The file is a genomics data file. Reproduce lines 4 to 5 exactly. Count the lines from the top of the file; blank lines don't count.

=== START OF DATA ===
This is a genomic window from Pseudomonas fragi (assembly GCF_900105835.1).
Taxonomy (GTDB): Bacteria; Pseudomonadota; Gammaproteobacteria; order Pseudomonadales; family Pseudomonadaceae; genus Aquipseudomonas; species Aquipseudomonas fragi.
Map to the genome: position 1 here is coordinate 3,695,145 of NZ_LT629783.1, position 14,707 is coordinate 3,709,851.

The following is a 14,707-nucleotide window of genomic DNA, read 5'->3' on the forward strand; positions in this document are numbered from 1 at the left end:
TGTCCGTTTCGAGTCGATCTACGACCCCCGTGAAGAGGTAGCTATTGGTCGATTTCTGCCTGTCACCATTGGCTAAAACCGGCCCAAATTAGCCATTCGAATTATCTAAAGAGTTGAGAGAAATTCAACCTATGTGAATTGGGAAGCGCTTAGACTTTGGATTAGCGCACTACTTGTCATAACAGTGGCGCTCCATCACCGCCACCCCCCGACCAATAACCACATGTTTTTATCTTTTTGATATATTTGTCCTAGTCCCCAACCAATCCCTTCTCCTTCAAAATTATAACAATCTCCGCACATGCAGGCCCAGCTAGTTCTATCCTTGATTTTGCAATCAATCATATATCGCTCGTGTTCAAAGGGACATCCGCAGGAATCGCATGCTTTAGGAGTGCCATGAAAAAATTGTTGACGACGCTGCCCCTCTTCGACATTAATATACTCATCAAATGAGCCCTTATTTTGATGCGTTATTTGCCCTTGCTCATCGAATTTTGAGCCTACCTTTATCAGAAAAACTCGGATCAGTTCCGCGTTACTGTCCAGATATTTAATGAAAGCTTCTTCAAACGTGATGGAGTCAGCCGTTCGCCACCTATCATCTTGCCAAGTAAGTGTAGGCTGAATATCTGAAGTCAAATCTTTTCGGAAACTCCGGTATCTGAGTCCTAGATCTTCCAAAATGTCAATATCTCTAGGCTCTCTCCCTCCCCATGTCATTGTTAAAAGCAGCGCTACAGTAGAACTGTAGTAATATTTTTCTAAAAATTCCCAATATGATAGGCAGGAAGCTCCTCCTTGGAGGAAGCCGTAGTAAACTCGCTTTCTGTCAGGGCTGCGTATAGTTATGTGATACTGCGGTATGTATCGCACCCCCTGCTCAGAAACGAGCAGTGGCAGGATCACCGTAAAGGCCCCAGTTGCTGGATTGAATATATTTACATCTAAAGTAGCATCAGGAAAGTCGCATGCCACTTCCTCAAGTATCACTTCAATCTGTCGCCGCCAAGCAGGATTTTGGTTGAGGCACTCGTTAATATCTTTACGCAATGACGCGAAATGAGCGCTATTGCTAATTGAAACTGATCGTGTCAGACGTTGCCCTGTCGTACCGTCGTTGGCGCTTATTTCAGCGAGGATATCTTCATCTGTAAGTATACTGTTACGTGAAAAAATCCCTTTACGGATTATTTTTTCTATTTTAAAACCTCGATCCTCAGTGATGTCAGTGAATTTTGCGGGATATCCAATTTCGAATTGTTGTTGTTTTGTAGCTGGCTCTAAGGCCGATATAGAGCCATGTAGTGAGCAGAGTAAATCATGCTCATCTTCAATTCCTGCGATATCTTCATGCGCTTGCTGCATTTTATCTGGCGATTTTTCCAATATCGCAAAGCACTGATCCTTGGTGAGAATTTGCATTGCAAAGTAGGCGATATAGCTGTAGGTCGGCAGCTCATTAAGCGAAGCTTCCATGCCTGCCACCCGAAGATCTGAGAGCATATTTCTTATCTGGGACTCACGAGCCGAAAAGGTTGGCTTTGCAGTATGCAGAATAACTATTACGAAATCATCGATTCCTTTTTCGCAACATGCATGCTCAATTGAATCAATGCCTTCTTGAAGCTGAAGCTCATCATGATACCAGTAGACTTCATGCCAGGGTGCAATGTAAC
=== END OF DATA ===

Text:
The following is a 14,707-nucleotide window of genomic DNA, read 5'->3' on the forward strand; positions in this document are numbered from 1 at the left end:
TGTCCGTTTCGAGTCGATCTACGACCCCCGTGAAGAGGTAGCTATTGGTCGATTTCTGCCTGTCACCATTGGCTAAAACCGGCCCAAATTAGCCATTCGAATTATCTAAAGAGTTGAGAGAAATTCAACCTATGTGAATTGGGAAGCGCTTAGACTTTGGATTAGCGCACTACTTGTCATAACAGTGGCGCTCCATCACCGCCACCCCCCGACCAATAACCACATGTTTTTATCTTTTTGATATATTTGTCCTAGTCCCCAACCAATCCCTTCTCCTTCAAAATTATAACAATCTCCGCACATGCAGGCCCAGCTAGTTCTATCCTTGATTTTGCAATCAATCATATATCGCTCGTGTTCAAAGGGACATCCGCAGGAATCGCATGCTTTAGGAGTGCCATGAAAAAATTGTTGACGACGCTGCCCCTCTTCGACATTAATATACTCATCAAATGAGCCCTTATTTTGATGCGTTATTTGCCCTTGCTCATCGAATTTTGAGCCTACCTTTATCAGAAAAACTCGGATCAGTTCCGCGTTACTGTCCAGATATTTAATGAAAGCTTCTTCAAACGTGATGGAGTCAGCCGTTCGCCACCTATCATCTTGCCAAGTAAGTGTAGGCTGAATATCTGAAGTCAAATCTTTTCGGAAACTCCGGTATCTGAGTCCTAGATCTTCCAAAATGTCAATATCTCTAGGCTCTCTCCCTCCCCATGTCATTGTTAAAAGCAGCGCTACAGTAGAACTGTAGTAATATTTTTCTAAAAATTCCCAATATGATAGGCAGGAAGCTCCTCCTTGGAGGAAGCCGTAGTAAACTCGCTTTCTGTCAGGGCTGCGTATAGTTATGTGATACTGCGGTATGTATCGCACCCCCTGCTCAGAAACGAGCAGTGGCAGGATCACCGTAAAGGCCCCAGTTGCTGGATTGAATATATTTACATCTAAAGTAGCATCAGGAAAGTCGCATGCCACTTCCTCAAGTATCACTTCAATCTGTCGCCGCCAAGCAGGATTTTGGTTGAGGCACTCGTTAATATCTTTACGCAATGACGCGAAATGAGCGCTATTGCTAATTGAAACTGATCGTGTCAGACGTTGCCCTGTCGTACCGTCGTTGGCGCTTATTTCAGCGAGGATATCTTCATCTGTAAGTATACTGTTACGTGAAAAAATCCCTTTACGGATTATTTTTTCTATTTTAAAACCTCGATCCTCAGTGATGTCAGTGAATTTTGCGGGATATCCAATTTCGAATTGTTGTTGTTTTGTAGCTGGCTCTAAGGCCGATATAGAGCCATGTAGTGAGCAGAGTAAATCATGCTCATCTTCAATTCCTGCGATATCTTCATGCGCTTGCTGCATTTTATCTGGCGATTTTTCCAATATCGCAAAGCACTGATCCTTGGTGAGAATTTGCATTGCAAAGTAGGCGATATAGCTGTAGGTCGGCAGCTCATTAAGCGAAGCTTCCATGCCTGCCACCCGAAGATCTGAGAGCATATTTCTTATCTGGGACTCACGAGCCGAAAAGGTTGGCTTTGCAGTATGCAGAATAACTATTACGAAATCATCGATTCCTTTTTCGCAACATGCATGCTCAATTGAATCAATGCCTTCTTGAAGCTGAAGCTCATCATGATACCAGTAGACTTCATGCCAGGGTGCAATGTAAC